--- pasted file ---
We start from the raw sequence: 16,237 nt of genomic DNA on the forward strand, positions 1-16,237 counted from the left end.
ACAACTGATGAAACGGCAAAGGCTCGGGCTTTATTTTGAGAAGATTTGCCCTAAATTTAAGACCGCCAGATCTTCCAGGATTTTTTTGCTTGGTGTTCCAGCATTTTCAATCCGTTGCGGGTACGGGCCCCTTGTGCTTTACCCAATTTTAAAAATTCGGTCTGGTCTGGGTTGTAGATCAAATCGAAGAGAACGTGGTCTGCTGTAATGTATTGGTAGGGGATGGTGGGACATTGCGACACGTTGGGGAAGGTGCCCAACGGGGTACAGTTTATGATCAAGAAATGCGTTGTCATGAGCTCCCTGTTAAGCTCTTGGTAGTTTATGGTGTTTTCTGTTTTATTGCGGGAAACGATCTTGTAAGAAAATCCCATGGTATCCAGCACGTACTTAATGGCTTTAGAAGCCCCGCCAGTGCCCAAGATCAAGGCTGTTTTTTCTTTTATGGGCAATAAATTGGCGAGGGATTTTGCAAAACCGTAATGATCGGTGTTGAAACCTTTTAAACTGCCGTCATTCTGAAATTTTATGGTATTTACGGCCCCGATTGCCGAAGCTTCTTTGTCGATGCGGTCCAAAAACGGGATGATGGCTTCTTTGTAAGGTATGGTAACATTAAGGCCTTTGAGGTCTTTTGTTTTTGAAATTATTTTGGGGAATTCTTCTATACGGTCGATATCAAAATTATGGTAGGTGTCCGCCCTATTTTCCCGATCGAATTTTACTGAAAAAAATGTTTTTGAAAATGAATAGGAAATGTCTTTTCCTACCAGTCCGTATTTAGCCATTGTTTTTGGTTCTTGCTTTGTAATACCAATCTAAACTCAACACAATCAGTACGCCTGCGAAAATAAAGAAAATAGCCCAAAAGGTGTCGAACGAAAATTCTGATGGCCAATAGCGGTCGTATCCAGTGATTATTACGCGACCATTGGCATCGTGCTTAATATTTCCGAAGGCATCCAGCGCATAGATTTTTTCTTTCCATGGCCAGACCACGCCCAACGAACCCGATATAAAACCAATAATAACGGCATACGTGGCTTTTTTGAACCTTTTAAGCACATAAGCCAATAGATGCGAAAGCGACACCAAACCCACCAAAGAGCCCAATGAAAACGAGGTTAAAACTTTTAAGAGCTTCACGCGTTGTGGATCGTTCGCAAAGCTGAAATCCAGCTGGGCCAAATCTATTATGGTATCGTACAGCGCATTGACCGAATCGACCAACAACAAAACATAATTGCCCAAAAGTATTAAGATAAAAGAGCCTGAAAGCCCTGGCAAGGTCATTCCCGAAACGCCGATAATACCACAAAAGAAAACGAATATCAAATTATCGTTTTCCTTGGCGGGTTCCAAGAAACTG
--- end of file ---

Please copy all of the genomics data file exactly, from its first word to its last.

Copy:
We start from the raw sequence: 16,237 nt of genomic DNA on the forward strand, positions 1-16,237 counted from the left end.
ACAACTGATGAAACGGCAAAGGCTCGGGCTTTATTTTGAGAAGATTTGCCCTAAATTTAAGACCGCCAGATCTTCCAGGATTTTTTTGCTTGGTGTTCCAGCATTTTCAATCCGTTGCGGGTACGGGCCCCTTGTGCTTTACCCAATTTTAAAAATTCGGTCTGGTCTGGGTTGTAGATCAAATCGAAGAGAACGTGGTCTGCTGTAATGTATTGGTAGGGGATGGTGGGACATTGCGACACGTTGGGGAAGGTGCCCAACGGGGTACAGTTTATGATCAAGAAATGCGTTGTCATGAGCTCCCTGTTAAGCTCTTGGTAGTTTATGGTGTTTTCTGTTTTATTGCGGGAAACGATCTTGTAAGAAAATCCCATGGTATCCAGCACGTACTTAATGGCTTTAGAAGCCCCGCCAGTGCCCAAGATCAAGGCTGTTTTTTCTTTTATGGGCAATAAATTGGCGAGGGATTTTGCAAAACCGTAATGATCGGTGTTGAAACCTTTTAAACTGCCGTCATTCTGAAATTTTATGGTATTTACGGCCCCGATTGCCGAAGCTTCTTTGTCGATGCGGTCCAAAAACGGGATGATGGCTTCTTTGTAAGGTATGGTAACATTAAGGCCTTTGAGGTCTTTTGTTTTTGAAATTATTTTGGGGAATTCTTCTATACGGTCGATATCAAAATTATGGTAGGTGTCCGCCCTATTTTCCCGATCGAATTTTACTGAAAAAAATGTTTTTGAAAATGAATAGGAAATGTCTTTTCCTACCAGTCCGTATTTAGCCATTGTTTTTGGTTCTTGCTTTGTAATACCAATCTAAACTCAACACAATCAGTACGCCTGCGAAAATAAAGAAAATAGCCCAAAAGGTGTCGAACGAAAATTCTGATGGCCAATAGCGGTCGTATCCAGTGATTATTACGCGACCATTGGCATCGTGCTTAATATTTCCGAAGGCATCCAGCGCATAGATTTTTTCTTTCCATGGCCAGACCACGCCCAACGAACCCGATATAAAACCAATAATAACGGCATACGTGGCTTTTTTGAACCTTTTAAGCACATAAGCCAATAGATGCGAAAGCGACACCAAACCCACCAAAGAGCCCAATGAAAACGAGGTTAAAACTTTTAAGAGCTTCACGCGTTGTGGATCGTTCGCAAAGCTGAAATCCAGCTGGGCCAAATCTATTATGGTATCGTACAGCGCATTGACCGAATCGACCAACAACAAAACATAATTGCCCAAAAGTATTAAGATAAAAGAGCCTGAAAGCCCTGGCAAGGTCATTCCCGAAACGCCGATAATACCACAAAAGAAAACGAATATCAAATTATCGTTTTCCTTGGCGGGTTCCAAGAAACTG